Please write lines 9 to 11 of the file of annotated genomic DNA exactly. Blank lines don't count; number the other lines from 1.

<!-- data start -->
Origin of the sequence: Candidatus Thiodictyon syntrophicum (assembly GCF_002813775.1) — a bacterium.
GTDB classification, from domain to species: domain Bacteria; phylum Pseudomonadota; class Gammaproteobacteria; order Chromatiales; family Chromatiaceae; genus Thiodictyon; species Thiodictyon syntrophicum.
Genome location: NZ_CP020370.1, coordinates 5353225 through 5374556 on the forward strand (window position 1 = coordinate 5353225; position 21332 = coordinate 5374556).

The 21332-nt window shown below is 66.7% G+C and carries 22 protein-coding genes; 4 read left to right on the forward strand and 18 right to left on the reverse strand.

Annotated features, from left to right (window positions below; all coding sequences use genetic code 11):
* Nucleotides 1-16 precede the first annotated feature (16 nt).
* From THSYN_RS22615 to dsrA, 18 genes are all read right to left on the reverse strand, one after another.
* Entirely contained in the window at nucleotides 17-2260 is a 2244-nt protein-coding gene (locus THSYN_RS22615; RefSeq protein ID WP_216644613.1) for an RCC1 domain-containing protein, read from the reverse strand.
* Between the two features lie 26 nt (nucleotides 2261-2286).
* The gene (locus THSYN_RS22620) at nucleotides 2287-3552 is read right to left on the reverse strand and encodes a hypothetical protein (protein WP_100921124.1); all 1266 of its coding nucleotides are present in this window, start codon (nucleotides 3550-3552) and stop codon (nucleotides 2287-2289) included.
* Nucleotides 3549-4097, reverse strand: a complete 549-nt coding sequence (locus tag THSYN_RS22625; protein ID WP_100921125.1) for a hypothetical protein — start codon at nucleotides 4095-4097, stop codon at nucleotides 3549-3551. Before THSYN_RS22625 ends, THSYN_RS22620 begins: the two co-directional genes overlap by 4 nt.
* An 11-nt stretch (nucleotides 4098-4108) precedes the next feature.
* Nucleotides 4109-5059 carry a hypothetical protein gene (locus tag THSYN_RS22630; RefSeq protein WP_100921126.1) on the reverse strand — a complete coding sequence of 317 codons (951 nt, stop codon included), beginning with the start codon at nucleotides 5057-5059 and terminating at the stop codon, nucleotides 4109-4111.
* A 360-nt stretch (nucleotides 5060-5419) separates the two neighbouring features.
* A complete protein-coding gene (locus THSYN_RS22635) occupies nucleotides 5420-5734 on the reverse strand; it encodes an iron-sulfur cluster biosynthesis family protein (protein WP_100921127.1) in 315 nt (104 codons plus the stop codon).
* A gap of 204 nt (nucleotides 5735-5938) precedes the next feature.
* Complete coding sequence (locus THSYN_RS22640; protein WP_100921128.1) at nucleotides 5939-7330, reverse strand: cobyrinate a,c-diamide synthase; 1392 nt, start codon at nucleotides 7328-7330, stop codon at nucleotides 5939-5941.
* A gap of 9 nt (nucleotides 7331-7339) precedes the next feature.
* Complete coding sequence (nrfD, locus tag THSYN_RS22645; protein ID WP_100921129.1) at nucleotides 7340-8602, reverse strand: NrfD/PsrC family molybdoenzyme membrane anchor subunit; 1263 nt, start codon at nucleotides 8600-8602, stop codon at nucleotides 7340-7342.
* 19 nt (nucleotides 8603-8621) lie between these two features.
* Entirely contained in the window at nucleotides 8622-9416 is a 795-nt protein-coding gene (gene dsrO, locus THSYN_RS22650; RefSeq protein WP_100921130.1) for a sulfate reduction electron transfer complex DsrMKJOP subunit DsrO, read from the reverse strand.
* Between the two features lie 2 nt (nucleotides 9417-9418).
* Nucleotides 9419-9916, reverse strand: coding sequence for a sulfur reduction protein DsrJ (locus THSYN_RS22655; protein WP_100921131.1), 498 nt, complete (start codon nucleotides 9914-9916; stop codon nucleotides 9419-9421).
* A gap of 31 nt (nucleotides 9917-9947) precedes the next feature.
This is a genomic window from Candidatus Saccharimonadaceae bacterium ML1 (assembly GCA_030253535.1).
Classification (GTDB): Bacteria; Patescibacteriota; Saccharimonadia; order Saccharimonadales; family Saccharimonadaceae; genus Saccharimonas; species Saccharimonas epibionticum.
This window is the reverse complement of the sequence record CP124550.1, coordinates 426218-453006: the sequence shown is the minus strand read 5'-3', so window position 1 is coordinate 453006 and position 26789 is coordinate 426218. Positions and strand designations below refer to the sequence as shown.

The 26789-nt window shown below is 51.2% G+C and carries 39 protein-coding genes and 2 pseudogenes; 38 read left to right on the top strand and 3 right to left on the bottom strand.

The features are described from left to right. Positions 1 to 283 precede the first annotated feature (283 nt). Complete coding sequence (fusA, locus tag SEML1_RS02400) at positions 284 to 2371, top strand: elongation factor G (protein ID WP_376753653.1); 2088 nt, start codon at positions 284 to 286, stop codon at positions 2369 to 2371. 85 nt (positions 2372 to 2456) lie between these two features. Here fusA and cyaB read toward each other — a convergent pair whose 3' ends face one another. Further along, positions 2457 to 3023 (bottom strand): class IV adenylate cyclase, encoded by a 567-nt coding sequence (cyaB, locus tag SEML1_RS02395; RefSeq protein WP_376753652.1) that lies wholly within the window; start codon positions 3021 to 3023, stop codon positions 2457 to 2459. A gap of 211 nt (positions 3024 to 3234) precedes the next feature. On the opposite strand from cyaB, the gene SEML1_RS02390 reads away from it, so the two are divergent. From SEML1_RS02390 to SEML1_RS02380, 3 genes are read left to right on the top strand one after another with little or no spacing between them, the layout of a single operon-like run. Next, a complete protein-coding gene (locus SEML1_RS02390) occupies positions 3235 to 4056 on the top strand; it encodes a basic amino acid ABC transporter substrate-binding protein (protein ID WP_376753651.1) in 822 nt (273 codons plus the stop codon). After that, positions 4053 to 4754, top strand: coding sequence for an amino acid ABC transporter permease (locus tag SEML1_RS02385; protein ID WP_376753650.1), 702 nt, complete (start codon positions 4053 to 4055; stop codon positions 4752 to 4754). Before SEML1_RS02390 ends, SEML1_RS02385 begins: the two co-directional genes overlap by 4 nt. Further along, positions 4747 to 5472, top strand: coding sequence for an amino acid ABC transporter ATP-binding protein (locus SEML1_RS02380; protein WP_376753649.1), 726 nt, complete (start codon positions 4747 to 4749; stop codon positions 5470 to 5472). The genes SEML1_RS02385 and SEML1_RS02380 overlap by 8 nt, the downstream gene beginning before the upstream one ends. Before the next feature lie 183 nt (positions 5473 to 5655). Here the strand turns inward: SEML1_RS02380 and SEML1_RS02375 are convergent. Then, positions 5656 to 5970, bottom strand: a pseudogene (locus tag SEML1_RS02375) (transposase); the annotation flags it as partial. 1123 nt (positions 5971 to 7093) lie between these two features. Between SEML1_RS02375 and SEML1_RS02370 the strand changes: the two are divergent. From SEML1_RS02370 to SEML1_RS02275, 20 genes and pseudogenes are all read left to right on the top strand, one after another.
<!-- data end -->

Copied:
* Between the two features lie 26 nt (nucleotides 2261-2286).
* The gene (locus THSYN_RS22620) at nucleotides 2287-3552 is read right to left on the reverse strand and encodes a hypothetical protein (protein WP_100921124.1); all 1266 of its coding nucleotides are present in this window, start codon (nucleotides 3550-3552) and stop codon (nucleotides 2287-2289) included.
* Nucleotides 3549-4097, reverse strand: a complete 549-nt coding sequence (locus tag THSYN_RS22625; protein ID WP_100921125.1) for a hypothetical protein — start codon at nucleotides 4095-4097, stop codon at nucleotides 3549-3551. Before THSYN_RS22625 ends, THSYN_RS22620 begins: the two co-directional genes overlap by 4 nt.